Olive Tumulty's Story
My daughter Katie was born in 2010 at 31 weeks so she was premature. She was in hospital for the first six months of her life. After a lot of tests, we got a diagnosis of mitochondrial disease which we had never heard about before and we were told that it was a life-limiting condition; there was no cure. A colleague of my husband’s in his work mentioned LauraLynn Hospice, Children’s Hospice, which we had heard about but my idea of a hospice would have been for the last couple of weeks or months of somebody’s life. But he said he’d contact them anyway and wanted to talk, so that was good, because I don’t think we might have made that phone call ourselves, it might have been too difficult. LauraLynn Hospice was great. They came out to the house, two of the staff members and just explained what it was, explained about respite care, which we didn’t know about, that we could go and get to know them and Katie could have short stays there.
Gradually over the months we got to know all the staff and they got to know Katie and what type of care she needed. And it was brilliant, it really gave us reassurance as well then because we knew Katie was going to die that, obviously our first preference, and everyone’s preference is different, we wanted Katie to hopefully, when she was dying, to die at home in the family home. But, if that wasn’t possible, that our next choice would have been the hospice and then third choice the hospital. Even just for caring for Katie every day, just in the back of your mind, you had that comfort that ok if home isn’t an option then we have this other in between option. There is only a limited number of children that can be cared for at one hospice, one children’s hospice and the demand is bigger than the supply at the moment, so there needs to be like with the adult’s hospices all around the country. People often don’t think that there’s that many children who need it but it’s only when you are in the service that you realise how many families need it and maybe they don’t even know about it. And it would just really help their family and their own child’s life to make as many nice, happy, special memories that can be made and make the most of the time that they have with their child.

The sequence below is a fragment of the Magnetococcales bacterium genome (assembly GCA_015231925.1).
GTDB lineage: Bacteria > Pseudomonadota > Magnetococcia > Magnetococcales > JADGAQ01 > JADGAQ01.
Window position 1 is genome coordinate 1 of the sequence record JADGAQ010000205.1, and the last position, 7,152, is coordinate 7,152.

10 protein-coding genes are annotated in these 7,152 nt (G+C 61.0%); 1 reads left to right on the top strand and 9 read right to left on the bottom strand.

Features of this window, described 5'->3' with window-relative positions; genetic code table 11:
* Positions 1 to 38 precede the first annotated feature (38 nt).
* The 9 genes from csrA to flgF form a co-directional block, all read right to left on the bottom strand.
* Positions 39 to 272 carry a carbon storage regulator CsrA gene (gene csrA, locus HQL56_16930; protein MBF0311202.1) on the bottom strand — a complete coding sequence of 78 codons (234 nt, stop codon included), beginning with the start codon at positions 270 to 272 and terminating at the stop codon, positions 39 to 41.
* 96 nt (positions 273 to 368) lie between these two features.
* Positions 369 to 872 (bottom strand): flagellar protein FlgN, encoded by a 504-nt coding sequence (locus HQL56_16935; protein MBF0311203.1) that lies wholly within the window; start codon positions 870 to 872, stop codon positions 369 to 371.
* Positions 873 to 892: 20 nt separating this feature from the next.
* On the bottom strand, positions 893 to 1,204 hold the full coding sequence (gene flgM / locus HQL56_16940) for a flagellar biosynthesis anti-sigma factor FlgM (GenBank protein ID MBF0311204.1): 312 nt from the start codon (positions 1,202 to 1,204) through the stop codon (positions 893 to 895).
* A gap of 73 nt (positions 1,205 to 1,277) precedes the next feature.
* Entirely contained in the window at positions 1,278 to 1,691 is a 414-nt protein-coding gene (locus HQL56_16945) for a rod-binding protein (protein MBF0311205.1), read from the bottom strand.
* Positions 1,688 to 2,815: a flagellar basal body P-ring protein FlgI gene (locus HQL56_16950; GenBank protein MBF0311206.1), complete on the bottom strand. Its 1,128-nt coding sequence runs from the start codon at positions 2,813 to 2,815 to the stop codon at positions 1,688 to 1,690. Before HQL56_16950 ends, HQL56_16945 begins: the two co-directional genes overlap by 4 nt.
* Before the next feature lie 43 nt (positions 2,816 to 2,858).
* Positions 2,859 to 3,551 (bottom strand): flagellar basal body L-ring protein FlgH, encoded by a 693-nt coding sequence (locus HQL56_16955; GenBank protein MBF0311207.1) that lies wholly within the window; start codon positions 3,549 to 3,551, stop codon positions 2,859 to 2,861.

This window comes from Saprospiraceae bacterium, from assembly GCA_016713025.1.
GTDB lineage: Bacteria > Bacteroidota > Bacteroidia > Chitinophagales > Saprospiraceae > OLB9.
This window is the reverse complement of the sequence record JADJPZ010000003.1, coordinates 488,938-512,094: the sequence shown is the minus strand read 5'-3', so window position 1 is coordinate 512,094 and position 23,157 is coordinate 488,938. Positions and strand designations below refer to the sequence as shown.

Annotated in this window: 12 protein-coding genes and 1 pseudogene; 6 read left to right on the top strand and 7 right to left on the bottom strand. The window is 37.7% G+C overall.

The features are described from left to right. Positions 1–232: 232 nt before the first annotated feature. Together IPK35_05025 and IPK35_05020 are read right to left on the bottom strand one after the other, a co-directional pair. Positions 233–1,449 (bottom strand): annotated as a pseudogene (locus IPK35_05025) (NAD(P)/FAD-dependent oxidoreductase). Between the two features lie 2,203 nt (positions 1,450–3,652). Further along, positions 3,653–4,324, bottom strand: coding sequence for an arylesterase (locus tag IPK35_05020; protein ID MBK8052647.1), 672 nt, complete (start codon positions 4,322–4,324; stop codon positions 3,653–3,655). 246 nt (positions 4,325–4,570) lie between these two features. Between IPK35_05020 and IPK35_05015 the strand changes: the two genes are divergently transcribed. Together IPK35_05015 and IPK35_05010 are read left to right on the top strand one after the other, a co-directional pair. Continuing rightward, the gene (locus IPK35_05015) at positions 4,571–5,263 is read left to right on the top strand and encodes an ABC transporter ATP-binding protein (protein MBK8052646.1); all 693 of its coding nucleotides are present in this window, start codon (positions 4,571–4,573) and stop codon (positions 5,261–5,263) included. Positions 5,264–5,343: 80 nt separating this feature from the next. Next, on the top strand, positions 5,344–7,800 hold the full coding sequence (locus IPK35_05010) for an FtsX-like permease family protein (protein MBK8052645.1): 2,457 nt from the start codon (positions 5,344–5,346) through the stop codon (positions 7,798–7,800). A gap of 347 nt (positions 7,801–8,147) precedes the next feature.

Katie has passed away now a few years and it’s still very hard but it just changes you know, it’s a difference type of hard every day you know but just to be still linked in with the services helps us carry on and get through the days and kind of keep normal life going, even though it can be quite hard at times because we miss Katie every day and wish she was still here with us.